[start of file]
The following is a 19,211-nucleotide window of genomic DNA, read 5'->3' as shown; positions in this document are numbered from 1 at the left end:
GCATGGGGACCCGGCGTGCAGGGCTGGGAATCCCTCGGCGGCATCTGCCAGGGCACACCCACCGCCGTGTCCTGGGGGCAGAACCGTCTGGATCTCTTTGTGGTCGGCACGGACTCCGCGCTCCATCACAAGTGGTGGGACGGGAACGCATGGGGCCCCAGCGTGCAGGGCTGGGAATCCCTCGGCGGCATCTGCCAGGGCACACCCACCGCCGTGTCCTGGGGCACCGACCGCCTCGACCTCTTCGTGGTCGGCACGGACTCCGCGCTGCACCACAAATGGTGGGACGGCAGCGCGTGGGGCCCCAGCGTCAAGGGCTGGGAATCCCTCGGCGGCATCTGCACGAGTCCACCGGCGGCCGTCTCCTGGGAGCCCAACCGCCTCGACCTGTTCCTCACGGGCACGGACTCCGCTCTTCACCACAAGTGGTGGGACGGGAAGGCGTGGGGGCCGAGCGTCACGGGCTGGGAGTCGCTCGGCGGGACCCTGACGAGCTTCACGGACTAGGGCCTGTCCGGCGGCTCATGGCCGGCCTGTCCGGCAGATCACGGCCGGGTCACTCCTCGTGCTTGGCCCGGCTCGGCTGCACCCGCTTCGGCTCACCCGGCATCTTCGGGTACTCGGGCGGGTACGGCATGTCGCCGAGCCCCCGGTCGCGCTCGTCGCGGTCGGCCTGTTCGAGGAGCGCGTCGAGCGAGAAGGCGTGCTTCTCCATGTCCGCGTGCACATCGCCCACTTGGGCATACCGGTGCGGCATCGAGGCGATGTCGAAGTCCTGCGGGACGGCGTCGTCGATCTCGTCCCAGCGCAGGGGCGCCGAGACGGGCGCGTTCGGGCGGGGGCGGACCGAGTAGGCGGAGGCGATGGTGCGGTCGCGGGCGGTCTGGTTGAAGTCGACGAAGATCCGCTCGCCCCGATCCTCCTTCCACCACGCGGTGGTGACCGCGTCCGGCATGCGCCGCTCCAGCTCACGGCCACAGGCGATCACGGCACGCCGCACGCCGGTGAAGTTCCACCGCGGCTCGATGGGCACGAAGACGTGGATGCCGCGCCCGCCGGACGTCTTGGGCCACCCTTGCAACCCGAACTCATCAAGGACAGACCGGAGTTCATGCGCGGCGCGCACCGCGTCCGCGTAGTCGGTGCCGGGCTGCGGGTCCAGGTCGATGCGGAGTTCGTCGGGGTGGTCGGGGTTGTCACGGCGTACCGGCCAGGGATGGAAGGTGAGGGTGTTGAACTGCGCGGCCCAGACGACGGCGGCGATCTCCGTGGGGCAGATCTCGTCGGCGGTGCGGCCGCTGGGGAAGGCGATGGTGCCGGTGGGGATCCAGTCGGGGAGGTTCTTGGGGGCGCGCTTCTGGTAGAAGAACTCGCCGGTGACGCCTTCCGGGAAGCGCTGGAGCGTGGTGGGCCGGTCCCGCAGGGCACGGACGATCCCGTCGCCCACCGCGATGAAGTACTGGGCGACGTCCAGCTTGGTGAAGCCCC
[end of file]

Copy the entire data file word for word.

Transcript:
The following is a 19,211-nucleotide window of genomic DNA, read 5'->3' as shown; positions in this document are numbered from 1 at the left end:
GCATGGGGACCCGGCGTGCAGGGCTGGGAATCCCTCGGCGGCATCTGCCAGGGCACACCCACCGCCGTGTCCTGGGGGCAGAACCGTCTGGATCTCTTTGTGGTCGGCACGGACTCCGCGCTCCATCACAAGTGGTGGGACGGGAACGCATGGGGCCCCAGCGTGCAGGGCTGGGAATCCCTCGGCGGCATCTGCCAGGGCACACCCACCGCCGTGTCCTGGGGCACCGACCGCCTCGACCTCTTCGTGGTCGGCACGGACTCCGCGCTGCACCACAAATGGTGGGACGGCAGCGCGTGGGGCCCCAGCGTCAAGGGCTGGGAATCCCTCGGCGGCATCTGCACGAGTCCACCGGCGGCCGTCTCCTGGGAGCCCAACCGCCTCGACCTGTTCCTCACGGGCACGGACTCCGCTCTTCACCACAAGTGGTGGGACGGGAAGGCGTGGGGGCCGAGCGTCACGGGCTGGGAGTCGCTCGGCGGGACCCTGACGAGCTTCACGGACTAGGGCCTGTCCGGCGGCTCATGGCCGGCCTGTCCGGCAGATCACGGCCGGGTCACTCCTCGTGCTTGGCCCGGCTCGGCTGCACCCGCTTCGGCTCACCCGGCATCTTCGGGTACTCGGGCGGGTACGGCATGTCGCCGAGCCCCCGGTCGCGCTCGTCGCGGTCGGCCTGTTCGAGGAGCGCGTCGAGCGAGAAGGCGTGCTTCTCCATGTCCGCGTGCACATCGCCCACTTGGGCATACCGGTGCGGCATCGAGGCGATGTCGAAGTCCTGCGGGACGGCGTCGTCGATCTCGTCCCAGCGCAGGGGCGCCGAGACGGGCGCGTTCGGGCGGGGGCGGACCGAGTAGGCGGAGGCGATGGTGCGGTCGCGGGCGGTCTGGTTGAAGTCGACGAAGATCCGCTCGCCCCGATCCTCCTTCCACCACGCGGTGGTGACCGCGTCCGGCATGCGCCGCTCCAGCTCACGGCCACAGGCGATCACGGCACGCCGCACGCCGGTGAAGTTCCACCGCGGCTCGATGGGCACGAAGACGTGGATGCCGCGCCCGCCGGACGTCTTGGGCCACCCTTGCAACCCGAACTCATCAAGGACAGACCGGAGTTCATGCGCGGCGCGCACCGCGTCCGCGTAGTCGGTGCCGGGCTGCGGGTCCAGGTCGATGCGGAGTTCGTCGGGGTGGTCGGGGTTGTCACGGCGTACCGGCCAGGGATGGAAGGTGAGGGTGTTGAACTGCGCGGCCCAGACGACGGCGGCGATCTCCGTGGGGCAGATCTCGTCGGCGGTGCGGCCGCTGGGGAAGGCGATGGTGCCGGTGGGGATCCAGTCGGGGAGGTTCTTGGGGGCGCGCTTCTGGTAGAAGAACTCGCCGGTGACGCCTTCCGGGAAGCGCTGGAGCGTGGTGGGCCGGTCCCGCAGGGCACGGACGATCCCGTCGCCCACCGCGATGAAGTACTGGGCGACGTCCAGCTTGGTGAAGCCCC